On March 4, 2020, Drs. Leslie Alexander and Amilcar Shibazz participated in a panel moderated by Dean DoVeanna Fulton and sponsored by the UH Center for Public History Lecture Series to discuss the importance of African American Studies in the past and its continued critical role today. Click hear to read about the program’s history.
Tag Archives | African American studies
Debbie Z. Harwell, Editor We all have milestone moments that mark our personal history – perhaps a wedding, the birth of a child, a career achievement, or, sadly, the loss of a loved one. We also recall historic events that impact our culture. Thinking back to the 1960s, I remember my dad taking me to […]
By Robinson Block A group of racially diverse students marched to President Hoffman’s office on March 7, 1969. The banner rads “Fight Racism – Support the Black Demands.” Photo Courtesy of Special Collections, University of Houston Libraries. The University of Houston (UH) is celebrated today as one of the most diverse research institutions in the […]
By James L. Conyers, Jr. African American Studies (AAS) at the University of Houston is an academic unit in the College of Liberal Arts and Social Sciences. In both theory and praxis, AAS is inclusive of the African experience from a global Pan Africanist perspective. Yet, interpretive analysis is the anchor, which dispenses the use […]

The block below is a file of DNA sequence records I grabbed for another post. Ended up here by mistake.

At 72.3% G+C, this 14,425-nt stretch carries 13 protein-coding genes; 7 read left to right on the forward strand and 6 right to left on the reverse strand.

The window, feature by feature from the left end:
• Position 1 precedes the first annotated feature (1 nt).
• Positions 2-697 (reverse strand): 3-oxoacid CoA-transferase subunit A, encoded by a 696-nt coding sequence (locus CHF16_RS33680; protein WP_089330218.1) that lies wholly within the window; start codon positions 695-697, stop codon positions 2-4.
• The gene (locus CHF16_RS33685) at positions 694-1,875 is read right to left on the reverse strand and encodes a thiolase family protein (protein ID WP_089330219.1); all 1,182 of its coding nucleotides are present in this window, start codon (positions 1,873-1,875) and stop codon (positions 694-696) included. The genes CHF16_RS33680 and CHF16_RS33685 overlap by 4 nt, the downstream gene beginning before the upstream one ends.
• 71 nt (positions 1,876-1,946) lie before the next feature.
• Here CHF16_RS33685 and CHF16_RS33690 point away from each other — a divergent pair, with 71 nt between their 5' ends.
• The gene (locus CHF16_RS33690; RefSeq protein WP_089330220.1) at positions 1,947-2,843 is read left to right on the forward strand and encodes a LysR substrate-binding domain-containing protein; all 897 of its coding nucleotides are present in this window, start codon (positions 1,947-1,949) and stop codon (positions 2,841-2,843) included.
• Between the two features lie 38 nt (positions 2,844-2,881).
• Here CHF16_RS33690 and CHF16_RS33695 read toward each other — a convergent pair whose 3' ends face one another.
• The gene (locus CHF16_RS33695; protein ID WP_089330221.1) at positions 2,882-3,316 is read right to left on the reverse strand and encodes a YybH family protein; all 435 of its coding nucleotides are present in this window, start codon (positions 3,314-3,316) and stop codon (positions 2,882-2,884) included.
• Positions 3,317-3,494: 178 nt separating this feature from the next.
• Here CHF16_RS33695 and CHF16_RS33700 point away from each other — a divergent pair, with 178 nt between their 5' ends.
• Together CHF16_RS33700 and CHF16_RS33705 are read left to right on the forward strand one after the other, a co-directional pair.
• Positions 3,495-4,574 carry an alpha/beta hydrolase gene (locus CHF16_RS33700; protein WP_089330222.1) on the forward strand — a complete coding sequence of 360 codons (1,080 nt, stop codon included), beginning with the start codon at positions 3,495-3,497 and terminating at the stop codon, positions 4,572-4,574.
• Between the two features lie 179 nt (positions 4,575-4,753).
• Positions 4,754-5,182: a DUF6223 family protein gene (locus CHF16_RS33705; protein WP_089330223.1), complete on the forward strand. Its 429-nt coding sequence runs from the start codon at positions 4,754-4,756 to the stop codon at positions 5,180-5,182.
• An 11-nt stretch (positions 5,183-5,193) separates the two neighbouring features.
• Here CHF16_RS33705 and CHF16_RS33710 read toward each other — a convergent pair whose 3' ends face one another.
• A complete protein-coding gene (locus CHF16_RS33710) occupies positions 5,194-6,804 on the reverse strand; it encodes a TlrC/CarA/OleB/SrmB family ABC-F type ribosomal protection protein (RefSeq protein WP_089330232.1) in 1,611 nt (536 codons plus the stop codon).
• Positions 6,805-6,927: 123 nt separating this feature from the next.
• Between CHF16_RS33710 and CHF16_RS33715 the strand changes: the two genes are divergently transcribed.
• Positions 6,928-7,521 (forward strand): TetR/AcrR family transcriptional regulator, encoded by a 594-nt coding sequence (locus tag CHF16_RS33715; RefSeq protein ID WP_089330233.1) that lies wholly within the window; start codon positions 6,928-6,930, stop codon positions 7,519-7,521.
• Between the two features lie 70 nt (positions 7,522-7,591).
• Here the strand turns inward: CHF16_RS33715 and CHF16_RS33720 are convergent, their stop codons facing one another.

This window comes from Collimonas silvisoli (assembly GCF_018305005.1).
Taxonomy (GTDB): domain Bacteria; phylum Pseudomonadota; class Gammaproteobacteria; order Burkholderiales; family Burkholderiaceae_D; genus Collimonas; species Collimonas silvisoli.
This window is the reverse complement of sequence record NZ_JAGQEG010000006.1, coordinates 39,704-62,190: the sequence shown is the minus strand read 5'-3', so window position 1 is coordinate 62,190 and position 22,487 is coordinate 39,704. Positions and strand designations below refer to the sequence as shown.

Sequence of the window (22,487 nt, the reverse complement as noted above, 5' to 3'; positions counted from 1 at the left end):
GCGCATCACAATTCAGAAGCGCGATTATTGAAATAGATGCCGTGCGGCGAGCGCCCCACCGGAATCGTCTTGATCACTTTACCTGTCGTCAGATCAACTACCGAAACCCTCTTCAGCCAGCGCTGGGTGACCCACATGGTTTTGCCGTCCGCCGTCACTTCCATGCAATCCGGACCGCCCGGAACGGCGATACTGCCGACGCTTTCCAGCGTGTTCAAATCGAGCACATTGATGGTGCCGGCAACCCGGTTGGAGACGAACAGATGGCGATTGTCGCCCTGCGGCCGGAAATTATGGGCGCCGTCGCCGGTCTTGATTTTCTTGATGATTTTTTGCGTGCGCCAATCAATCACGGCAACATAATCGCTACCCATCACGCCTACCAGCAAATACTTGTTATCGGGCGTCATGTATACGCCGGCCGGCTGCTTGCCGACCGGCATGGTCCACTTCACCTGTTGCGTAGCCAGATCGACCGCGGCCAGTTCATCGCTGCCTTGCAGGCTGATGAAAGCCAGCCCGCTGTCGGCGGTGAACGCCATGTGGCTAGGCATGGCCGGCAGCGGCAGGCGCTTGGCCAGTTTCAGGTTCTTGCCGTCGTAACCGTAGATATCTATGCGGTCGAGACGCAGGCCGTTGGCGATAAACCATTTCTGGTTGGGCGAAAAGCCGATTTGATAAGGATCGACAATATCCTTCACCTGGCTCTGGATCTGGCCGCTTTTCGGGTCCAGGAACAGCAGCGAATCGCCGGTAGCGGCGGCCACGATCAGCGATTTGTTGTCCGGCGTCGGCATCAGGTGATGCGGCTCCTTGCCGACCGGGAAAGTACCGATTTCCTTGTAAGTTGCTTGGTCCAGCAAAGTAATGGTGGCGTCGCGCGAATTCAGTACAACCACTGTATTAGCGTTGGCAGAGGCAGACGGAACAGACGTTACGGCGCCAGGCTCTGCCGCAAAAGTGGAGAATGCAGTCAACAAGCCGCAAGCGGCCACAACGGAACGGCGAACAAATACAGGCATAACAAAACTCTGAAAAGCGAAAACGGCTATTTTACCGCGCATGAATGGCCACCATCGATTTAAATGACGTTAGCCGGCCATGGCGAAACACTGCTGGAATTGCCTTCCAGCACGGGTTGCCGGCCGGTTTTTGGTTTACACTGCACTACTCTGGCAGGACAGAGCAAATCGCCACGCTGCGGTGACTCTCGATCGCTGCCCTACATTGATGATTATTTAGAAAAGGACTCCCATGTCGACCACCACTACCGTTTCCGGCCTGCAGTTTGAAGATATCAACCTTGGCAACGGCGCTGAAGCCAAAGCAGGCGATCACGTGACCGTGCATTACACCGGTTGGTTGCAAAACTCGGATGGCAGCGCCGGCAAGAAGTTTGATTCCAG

Both Houston and UH provide opportunities unavailable in other cities and universities. Much more diverse than Boston and surpassing Los Angeles and New York City, the Houston metropolitan area currently ranks number one as the most ethnically diverse region in the nation.
The impetus for the Mexican American Studies Program at the University of Houston came from the Mexican American Youth Organization (MAYO), a student group that began pressuring the University to establish Mexican American Studies in 1970. In the spring of 1971, a committee of faculty and MAYO representatives developed a proposal and the program became […]
In 1927, the Houston Independent School District (HISD) created two colleges during a local economic boom: Houston Junior College, and a “separate but equal” branch, Houston Colored Junior College. Eventually, they were designated the University of Houston and Texas Southern University respectively. What became TSU only admitted black applicants until 1956, and UH only admitted […]
The University of Houston (UH) is celebrated today as one of the most diverse research institutions in the nation. It also has one of the oldest African American Studies programs in the country. The transition UH has made from its foundation as an exclusively white university, to becoming a diverse school with ethnic studies programs, […]